In January 2010, the Supreme Court upheld the right of corporations to spend money influencing political campaigns, ruling that these entities ought to have the same First Amendment rights as individuals to engage in “political speech.” The historic — and, in some quarters, infamous —Citizens United v. Federal Election Commission decision fell to a tight 5-to-4 vote. Its implications are huge: superseding earlier understandings, the court deemed corporate money, funneled by lobbyists and special-interest groups into politics, equivalent to any individual donation — even though, by many people’s reckonings, a corporation with its resources and focused agenda is hardly the same thing as an individual person. President Obama, for one, was scathing about the verdict, saying “this ruling strikes at our democracy itself.” But such prominent First Amendment advocates as Floyd Abrams — often associated with defending journalists’ rights — argued vociferously that the court did the right thing by preserving the guarantees of the amendment.
Long before Rosa Parks refused to move to the back of the bus, Homer Plessy refused to move to a “blacks-only” railway car. Plessy, who was seven-eighths white and one-eighth African American, was arrested in accordance with Louisiana’s Separate Car Act. In 1896, the Supreme Court ruled the law did not contradict the 14th Amendment’s equal-protection clause. And while the majority opinion didn’t include the exact phrase “separate but equal,” that’s the concept it sanctioned. According to the court, the Constitution guaranteed legal, but not social, equality: segregation was constitutional. There was just one dissenting opinion, from Judge John Marshall Harlan, who wrote, “Our Constitution is colorblind, and neither knows nor tolerates classes among citizens.” More than half a century would pass before the Supreme Court ruled on “separate but equal” in Brown v. Board of Education.
In Bush v. Gore, the Supreme Court decided one of the closest presidential elections ever. With both former Texas governor George W. Bush and Vice President Albert Gore needing to win Florida to claim the presidency, polls closed with just 537 votes separating them. The closeness of the race merited a machine recount of ballots under Florida law. Due to highly-publicized controversy over whether the design of the ballots confused voters or whether machines would miscount incorrectly completed ballots, the Florida Supreme Court ordered manual recounts in several counties. But the U.S. Supreme Court immediately ordered these recounts halted the following day, declaring that counting certain ballots by different methods than others violated the Equal Protection Clause of the Fourth Amendment. The Court found that the recount ordered by the Florida Supreme Court was invalid, and that no alternative recount could be performed within the state’s legal time limit. On 12 December 2000, the Supreme Court ruled that the original Florida results would stand, effectively naming Bush the next President of the United States.
In a landmark decision for the gay rights movement, 2003’sLawrence v. Texas declared unconstitutional a Texas law prohibiting sodomy. The case arose when police, after receiving a tip of a domestic disturbance, arrested two men found engaged in homosexual activity. When the case eventually made its way up to the Supreme Court, the 6-3 decision also struck down similar sodomy laws in 13 other states, thus legalizing consensual same-sex sexual activity in all U.S. states and territories. On behalf of the majority, Justice Anthony Kennedy maintained that the right to privacy protected such sexual acts, overruling the Court’s previous view that had resulted in the opposite verdict over a similar 1986 case, Bowers v. Hardwick. Justice Antonin Scalia wrote a dissenting opinion, arguing that states should be able to legally enforce moral opposition to homosexual conduct. But only two fellow justices backed him, and the case soon became an iconic victory for gay rights activists across the nation.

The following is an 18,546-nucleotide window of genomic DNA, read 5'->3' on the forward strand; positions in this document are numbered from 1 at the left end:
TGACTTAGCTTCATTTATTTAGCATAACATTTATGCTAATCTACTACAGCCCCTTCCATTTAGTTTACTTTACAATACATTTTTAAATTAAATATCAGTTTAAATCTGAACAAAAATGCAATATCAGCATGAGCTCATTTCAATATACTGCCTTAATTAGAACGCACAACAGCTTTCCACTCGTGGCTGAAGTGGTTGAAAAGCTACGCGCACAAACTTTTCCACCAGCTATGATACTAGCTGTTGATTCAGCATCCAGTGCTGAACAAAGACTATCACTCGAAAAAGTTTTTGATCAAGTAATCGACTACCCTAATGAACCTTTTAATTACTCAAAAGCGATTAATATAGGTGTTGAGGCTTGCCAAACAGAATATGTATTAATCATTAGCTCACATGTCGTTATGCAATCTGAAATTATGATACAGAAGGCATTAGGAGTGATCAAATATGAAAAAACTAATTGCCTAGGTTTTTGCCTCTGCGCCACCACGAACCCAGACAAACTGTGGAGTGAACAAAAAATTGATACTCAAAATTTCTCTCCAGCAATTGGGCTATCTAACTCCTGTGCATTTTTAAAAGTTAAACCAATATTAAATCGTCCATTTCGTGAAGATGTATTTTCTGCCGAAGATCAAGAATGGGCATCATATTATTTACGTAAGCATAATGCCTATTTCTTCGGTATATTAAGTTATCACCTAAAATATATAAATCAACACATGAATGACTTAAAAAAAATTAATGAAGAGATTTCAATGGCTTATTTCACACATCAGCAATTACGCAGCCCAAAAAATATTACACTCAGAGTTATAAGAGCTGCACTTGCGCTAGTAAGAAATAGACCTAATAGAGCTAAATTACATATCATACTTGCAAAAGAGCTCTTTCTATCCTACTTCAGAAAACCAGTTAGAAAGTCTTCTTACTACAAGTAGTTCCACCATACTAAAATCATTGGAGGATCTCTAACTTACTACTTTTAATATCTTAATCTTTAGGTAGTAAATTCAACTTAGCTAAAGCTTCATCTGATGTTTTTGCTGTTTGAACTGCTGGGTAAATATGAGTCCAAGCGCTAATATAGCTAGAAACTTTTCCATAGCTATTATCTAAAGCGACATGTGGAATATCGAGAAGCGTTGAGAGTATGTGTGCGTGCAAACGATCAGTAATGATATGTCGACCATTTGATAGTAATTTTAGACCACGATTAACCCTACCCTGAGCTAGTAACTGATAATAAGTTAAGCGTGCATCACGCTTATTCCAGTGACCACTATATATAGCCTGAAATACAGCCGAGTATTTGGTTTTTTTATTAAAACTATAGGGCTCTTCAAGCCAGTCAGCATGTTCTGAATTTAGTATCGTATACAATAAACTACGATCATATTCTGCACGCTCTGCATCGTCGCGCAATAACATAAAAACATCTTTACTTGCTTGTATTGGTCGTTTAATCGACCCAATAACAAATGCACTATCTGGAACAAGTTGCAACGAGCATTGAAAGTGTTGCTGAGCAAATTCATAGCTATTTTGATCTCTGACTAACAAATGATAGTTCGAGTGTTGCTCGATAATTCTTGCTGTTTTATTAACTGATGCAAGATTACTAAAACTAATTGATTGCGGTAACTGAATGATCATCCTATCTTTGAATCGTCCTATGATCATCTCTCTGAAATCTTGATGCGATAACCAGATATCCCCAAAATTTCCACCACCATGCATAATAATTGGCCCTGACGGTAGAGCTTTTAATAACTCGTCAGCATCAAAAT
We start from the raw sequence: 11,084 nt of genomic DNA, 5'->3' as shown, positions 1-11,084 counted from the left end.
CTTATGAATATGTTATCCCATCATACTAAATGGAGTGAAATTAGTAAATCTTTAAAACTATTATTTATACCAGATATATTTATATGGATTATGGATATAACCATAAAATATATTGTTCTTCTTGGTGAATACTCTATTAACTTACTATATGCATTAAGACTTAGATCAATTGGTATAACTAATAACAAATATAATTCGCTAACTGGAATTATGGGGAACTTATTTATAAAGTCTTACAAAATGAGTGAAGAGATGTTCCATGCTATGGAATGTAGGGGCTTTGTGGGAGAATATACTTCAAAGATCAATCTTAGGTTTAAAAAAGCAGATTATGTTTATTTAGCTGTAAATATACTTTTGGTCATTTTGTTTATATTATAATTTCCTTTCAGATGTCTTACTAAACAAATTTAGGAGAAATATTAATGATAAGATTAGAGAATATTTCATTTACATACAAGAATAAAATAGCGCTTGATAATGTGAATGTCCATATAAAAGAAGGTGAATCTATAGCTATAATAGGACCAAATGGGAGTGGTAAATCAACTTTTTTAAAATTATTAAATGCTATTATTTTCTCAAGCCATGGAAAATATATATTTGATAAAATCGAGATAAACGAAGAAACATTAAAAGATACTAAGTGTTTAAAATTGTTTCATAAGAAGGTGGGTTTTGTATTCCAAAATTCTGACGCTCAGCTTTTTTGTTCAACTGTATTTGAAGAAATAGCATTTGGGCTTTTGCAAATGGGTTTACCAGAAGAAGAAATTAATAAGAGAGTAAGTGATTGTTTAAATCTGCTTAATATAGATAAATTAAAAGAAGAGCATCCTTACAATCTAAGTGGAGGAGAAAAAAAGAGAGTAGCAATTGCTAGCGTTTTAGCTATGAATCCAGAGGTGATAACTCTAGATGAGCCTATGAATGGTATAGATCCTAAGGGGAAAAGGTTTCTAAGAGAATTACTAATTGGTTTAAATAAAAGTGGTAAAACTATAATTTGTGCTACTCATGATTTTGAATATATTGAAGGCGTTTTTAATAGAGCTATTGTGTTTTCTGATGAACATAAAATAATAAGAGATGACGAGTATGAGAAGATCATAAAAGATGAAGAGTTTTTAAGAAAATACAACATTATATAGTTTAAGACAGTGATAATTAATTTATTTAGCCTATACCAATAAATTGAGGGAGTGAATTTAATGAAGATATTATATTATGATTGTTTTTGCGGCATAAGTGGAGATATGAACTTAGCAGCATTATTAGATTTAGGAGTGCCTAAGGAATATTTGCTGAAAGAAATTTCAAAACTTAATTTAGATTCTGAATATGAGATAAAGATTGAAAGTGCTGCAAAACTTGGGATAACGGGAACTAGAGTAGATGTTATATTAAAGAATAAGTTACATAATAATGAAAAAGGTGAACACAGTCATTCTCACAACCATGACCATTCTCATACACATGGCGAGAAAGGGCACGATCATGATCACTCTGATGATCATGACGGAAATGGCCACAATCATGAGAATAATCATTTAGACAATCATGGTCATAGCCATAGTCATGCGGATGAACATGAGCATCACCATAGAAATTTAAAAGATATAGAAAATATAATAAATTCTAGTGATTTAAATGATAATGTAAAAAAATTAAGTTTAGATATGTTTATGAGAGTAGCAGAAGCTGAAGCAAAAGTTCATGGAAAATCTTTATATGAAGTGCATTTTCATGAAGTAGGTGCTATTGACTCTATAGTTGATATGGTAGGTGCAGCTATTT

Dred Scott, a slave who had lived in the free state of Illinois and the free territory of Wisconsin before moving back to the slave state of Missouri, appealed to the Supreme Court in hopes of being granted his freedom. Instead, in 1857, in the case of Dred Scott v. Sanford, the United States Supreme Court declared that all blacks — regardless of whether they were slaves or free men — were not and could never become citizens of the United States. The court also ruled that the 1820 Missouri Compromise was unconstitutional. The decision meant that slavery would be constitutionally permitted throughout the entire country and its territories.
Led by Chief Justice Roger B. Taney, a staunch supporter of slavery, the court’s majority held that, because of Scott’s color, he was not a citizen and therefore had no standing to sue. Taney wrote in the Court’s majority opinion that the framers of the Constitution believed that blacks “had no rights which the white man was bound to respect; and that the negro might justly and lawfully be reduced to slavery for his benefit. He was bought and sold and treated as an ordinary article of merchandise and traffic, whenever profit could be made by it.”
While the Declaration of Independence clearly includes the phrase “all men are created equal,” Taney argued that “it is too clear for dispute, that the enslaved African race were not intended to be included, and formed no part of the people who framed and adopted this declaration.”
Abolitionists were appalled by the court’s decision. However, some, including Frederick Douglass, hoped that the ruling would put a spotlight on the issue of slavery and would ultimately result in its destruction.